As the berries shrivel, they take on a violet color. This, according to Cantù, is not the color of the botrytis, but a reaction within the grape. “White grapes are white because of a mutation; they cannot accumulate metabolites called anthocyanins, the compounds that confer the red coloration,” he says. “However, during infection by botrytis, we have seen that those compounds actually accumulate. It’s amazing. The clusters turn from white to pink. For a long time that pink was thought to be an oxidation process, but when we measured anthocyanin in those berries, there were levels of anthocyanin not expected in white fruit.” How and why white grapes accumulate anthocyanins during a botrytis infection has yet to be discovered.

How Botrytis Affects Wine Flavor

Botrytis also affects the flavor profile of noble rot wines. It creates a complexity and intensity of aromas that distinguishes them from other sweet wines, and that goes beyond the simple concentration of aromatic compounds that come with desiccation. “The impact of botrytis on the fruit’s production of aromatic precursors is 100 or 200-fold,” says Philippe Darriett, a professor of enology at the University of Bordeaux. “It’s extraordinary.”

According to Darriett’s research, the aromatic impact of botrytis manifests in the grape through two mechanisms. First, for citrus notes such as lemon and grapefruit, the fungi induces the concentration of aromatic precursors already present in the berry that will be transformed into those aromatic compounds during fermentation. Second, the compounds responsible for stone fruit aromas such as apricot and peach are created directly within the berry as it reacts metabolically to the fungal attack. Other notes often associated with noble rot wines, such as honey, seem to derive entirely from the botrytis itself rather than through a concentration or modification of the grape’s aromas.

From left to right: Dario Cantù, Ph.D, professor of viticulture and enology at UC Davis (photo courtesy of Dario Cantu); Philippe Darriet, professor of enology at the University of Bordeaux (photo courtesy of Philippe Darriet); Gerhard Kracher, owner of Weinlauberhof Kracher (photo courtesy of Kracher Fine Wine).
From left to right: Dario Cantù, Ph.D, the professor of viticulture and enology at UC Davis (photo courtesy of Dario Cantu); Philippe Darriet, the professor of enology at the University of Bordeaux (photo courtesy of Philippe Darriet); and Gerhard Kracher, the owner of Weinlaubenhof Kracher (photo courtesy of Kracher Fine Wine).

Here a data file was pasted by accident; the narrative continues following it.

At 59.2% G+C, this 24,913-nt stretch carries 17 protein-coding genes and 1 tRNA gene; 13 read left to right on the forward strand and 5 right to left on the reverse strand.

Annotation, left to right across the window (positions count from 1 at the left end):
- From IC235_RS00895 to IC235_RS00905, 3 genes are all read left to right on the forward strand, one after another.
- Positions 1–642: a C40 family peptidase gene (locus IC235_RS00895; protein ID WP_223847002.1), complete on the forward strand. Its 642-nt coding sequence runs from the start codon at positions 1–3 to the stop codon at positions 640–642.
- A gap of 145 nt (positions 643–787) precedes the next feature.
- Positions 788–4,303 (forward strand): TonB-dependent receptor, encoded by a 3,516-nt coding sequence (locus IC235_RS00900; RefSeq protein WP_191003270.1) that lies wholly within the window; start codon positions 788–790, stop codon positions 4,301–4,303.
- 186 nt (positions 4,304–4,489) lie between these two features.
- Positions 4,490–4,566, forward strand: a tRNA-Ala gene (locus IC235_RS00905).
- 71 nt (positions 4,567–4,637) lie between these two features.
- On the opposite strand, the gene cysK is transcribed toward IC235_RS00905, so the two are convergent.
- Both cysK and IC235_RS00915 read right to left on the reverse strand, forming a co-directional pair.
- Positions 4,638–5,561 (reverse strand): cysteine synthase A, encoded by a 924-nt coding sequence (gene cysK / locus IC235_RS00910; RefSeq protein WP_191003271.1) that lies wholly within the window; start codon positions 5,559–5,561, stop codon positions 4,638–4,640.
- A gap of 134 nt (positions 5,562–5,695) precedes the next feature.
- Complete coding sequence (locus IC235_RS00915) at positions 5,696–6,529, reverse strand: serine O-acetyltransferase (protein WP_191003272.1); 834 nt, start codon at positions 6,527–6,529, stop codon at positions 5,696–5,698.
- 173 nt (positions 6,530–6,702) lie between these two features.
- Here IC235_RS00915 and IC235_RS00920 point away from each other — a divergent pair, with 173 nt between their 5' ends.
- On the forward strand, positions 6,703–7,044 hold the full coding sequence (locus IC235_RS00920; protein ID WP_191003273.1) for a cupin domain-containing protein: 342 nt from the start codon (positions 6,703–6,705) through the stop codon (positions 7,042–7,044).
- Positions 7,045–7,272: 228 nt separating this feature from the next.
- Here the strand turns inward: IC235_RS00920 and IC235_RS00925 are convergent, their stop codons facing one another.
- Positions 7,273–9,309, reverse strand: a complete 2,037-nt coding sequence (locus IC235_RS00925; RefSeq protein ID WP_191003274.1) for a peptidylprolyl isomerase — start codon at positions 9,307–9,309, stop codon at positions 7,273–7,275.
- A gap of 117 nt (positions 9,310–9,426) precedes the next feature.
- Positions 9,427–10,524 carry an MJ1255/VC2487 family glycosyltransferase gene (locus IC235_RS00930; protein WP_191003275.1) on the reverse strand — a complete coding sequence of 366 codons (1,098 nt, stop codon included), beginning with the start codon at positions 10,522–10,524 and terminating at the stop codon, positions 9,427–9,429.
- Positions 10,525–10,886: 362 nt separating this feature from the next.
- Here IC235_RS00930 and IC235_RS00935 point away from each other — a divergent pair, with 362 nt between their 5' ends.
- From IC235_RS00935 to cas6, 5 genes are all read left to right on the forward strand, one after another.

Because botrytis breaks down the skins, tannins are also extracted during pressing; however, they are rarely felt in the finished wine. “Botrytis oxidizes the tannins in the berry,” explains Darriett, “so when you are pressing the juice, the tannins are much less impactful than when pressing clean grapes.” This means the must can be pressed quite firmly without extracting tannins or bitter flavors. Kracher, for example, says he typically uses up to 2.2 bars of pressure. “Normal presses go up to 1.5 or 1.8 bars,” he says, “but for great [dry] wines you’d never go that high.” 

The tannins still pay off as the wine ages in the bottle, even if they’re not part of the flavor profile. “We work a lot on the chemistry of aging, especially on the aromatics,” says Darriett. “Due to the limitation of the tannins in these wines, the oxidative phenomena—and particularly oxidative phenomena that contribute to the diminution of aromatic freshness—are much less important.” In other words, aside from giving Sauternes, Tokaji, Alsatian Selection des Grains Nobles, and Germany’s Trockenbeerenauslese wines a flavor profile and sweetness level that stands out in the world of wine, botrytis also makes sure that these are wines for the ages.


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Jim Clarke writes about wine, beer, and spirits for trade and consumer publications, including Beverage Media, Fortune, and World of Fine Wine. He is a sommelier and the U.S. marketing manager for Wines of South Africa.